Dogs on School Grounds Policy
Dogs on School Grounds Policy
Academy: Co-op Academy Princeville
Policy owner: Naureen Majid
Date of Policy Creation: November 2023
Date shared with staff: 21.11.23
Date of next Policy Review: 21.11.25
To be reviewed every 2 years and following any changes to legislation
Overall aim of this policy
Our aim is to deal with issues relating to dogs on our school grounds.
There are four key issues to be explored:
- Dogs being brought onto school grounds by parents/carers when dropping off or picking up pupils;
- Dogs being brought into the school as an interactive educational activity for pupils;
- Members of the public using the school grounds to walk their dogs; and
- Stray dogs on school grounds.
The Education Authority has recommended strongly to schools that dogs are only allowed on school premises for educational purposes or with pupils, staff or members of the public as a registered service dog. The Governors have considered this advice seriously and have agreed to accept this recommendation.
Advice to those bringing dogs to school at drop off and pick up times
It is recognised that dogs are an important part of family life for many in the school community, and as such are often included in day-to-day activities such as walking children to and from school. However, others may find the presence of dogs in the playground and school grounds stressful, even frightening particularly with younger children, and even well-behaved dogs can behave unpredictably when placed in a busy, noisy and crowded environment.
• Please be aware that if approached by a member of staff about having a dog on the grounds to be respectful. The staff member is working under instruction from the Governors to apply the agreed policy;
• For the safety of the dog, as well as for the benefit of others, do not tie your pet to the school gate and leave it unattended.
Dogs being brought in the school as an educational activity for pupils
Schools may wish from time to time to bring a dog into the school as part of an educational activity. This could include activities such as therapy dogs, Guide Dogs for the Blind and Dogs Trust Workshops, such as staying safe around dogs.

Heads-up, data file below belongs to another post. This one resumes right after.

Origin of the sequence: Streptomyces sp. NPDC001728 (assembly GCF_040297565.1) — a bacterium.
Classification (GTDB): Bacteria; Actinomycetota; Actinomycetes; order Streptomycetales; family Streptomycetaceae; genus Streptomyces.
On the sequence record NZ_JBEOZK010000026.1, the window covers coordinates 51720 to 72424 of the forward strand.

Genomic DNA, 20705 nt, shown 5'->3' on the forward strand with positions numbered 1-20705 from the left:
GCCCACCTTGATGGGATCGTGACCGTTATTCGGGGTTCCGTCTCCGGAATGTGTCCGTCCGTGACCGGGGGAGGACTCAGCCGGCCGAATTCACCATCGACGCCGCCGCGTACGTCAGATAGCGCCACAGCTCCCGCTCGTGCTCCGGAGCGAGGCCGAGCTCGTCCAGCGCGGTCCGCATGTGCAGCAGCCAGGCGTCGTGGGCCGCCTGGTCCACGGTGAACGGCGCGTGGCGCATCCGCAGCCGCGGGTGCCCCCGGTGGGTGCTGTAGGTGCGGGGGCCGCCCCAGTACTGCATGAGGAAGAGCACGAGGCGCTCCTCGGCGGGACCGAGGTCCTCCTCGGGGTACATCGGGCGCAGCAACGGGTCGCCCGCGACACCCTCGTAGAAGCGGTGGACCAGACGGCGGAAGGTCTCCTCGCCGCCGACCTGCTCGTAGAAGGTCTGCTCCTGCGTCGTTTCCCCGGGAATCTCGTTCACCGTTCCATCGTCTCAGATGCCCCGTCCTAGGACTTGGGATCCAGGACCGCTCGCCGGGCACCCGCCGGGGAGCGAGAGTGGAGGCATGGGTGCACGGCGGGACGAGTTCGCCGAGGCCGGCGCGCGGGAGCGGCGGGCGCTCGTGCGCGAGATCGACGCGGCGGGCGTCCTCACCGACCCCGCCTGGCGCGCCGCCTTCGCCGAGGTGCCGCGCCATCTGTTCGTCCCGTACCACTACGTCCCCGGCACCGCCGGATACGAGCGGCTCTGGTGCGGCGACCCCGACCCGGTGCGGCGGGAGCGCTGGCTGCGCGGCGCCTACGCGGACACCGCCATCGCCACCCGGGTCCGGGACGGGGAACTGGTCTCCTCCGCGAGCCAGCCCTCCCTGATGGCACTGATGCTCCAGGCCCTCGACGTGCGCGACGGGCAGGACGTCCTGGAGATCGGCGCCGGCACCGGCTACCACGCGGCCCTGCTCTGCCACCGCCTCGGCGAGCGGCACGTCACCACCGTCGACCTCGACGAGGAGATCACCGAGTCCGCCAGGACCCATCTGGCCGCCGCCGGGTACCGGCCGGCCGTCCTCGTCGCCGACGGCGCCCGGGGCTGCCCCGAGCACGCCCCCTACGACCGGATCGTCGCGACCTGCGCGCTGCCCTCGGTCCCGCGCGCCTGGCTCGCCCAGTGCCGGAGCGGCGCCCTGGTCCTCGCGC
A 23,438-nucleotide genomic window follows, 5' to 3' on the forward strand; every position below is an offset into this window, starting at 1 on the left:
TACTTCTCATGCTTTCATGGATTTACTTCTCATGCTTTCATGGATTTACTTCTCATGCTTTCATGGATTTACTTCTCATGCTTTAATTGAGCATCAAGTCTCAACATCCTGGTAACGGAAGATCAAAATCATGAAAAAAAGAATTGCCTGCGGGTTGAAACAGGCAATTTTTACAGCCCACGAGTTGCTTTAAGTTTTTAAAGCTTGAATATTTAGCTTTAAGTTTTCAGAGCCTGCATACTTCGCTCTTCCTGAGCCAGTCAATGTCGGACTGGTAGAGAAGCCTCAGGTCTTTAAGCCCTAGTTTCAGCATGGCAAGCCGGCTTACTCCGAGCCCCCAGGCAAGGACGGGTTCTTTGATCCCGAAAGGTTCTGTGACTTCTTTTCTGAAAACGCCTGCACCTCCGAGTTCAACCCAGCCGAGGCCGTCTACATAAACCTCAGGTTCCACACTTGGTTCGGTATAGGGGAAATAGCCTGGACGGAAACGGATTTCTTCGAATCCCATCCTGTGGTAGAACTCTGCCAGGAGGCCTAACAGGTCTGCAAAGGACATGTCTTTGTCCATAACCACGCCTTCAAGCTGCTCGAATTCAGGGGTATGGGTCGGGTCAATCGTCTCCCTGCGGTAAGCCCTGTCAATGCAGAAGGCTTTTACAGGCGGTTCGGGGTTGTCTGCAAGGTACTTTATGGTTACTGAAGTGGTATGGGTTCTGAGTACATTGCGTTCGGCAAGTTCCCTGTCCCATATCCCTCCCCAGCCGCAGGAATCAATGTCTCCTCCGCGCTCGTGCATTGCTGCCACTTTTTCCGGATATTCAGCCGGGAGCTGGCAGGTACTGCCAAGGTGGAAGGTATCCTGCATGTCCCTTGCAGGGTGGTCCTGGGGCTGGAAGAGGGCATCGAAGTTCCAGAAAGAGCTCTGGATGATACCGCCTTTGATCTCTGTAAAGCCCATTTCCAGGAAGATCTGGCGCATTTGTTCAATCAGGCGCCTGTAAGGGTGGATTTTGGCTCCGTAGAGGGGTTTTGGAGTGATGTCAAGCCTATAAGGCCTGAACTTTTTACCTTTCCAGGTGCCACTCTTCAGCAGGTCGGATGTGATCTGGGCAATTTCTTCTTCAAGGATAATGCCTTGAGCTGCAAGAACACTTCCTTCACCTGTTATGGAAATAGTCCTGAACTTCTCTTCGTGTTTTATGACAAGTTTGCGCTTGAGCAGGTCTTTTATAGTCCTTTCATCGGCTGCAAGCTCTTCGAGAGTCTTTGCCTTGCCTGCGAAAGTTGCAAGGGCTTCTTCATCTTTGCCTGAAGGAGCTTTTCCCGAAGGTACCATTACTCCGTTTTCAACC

The following guidance should be adhered to:
- A risk assessment is completed prior to the visit.
- The dog is from a recognised organisation that can show evidence of the dog’s nature and temperament;
- The organisation has public liability insurance;
- Parents/carers have been informed of the proposed visit/how the visit will be carried out;
- The extent of interaction with the pupils and permission slips received;
- Alternative arrangements for pupils that may not wish to participate in the activity;
- All necessary arrangements have been put in place prior to the visit, as agreed with the organisation bringing in the dog. This should take into consideration size, breed of dog, age group and numbers of children;
- Consideration taken of any allergic reactions to dogs that pupils or staff may have;
- Pupils have been informed of the appropriate behaviour around dogs, prior to the visit. This should be done in the conjunction with the organisation bringing in the dog and guidance taken from them;
- Good hygiene and hand washing procedures in place for pupils.
Members of the public walking/exercising dogs on school grounds
School grounds are private property and should not be used for the purpose of exercising dogs. In the first instance, if safe to do so, the dog owner should be approached and asked to leave the grounds explaining that it is private property. If this continues or staff feel they are unable to approach the dog owner the school should contact the local Council dog warden or the police.
Stray dogs on school grounds
If there is a stray dog in the school grounds contact your local Council dog warden for advice and they will come and remove the dog from the school grounds. Children should be kept indoors until the dog has been safely removed.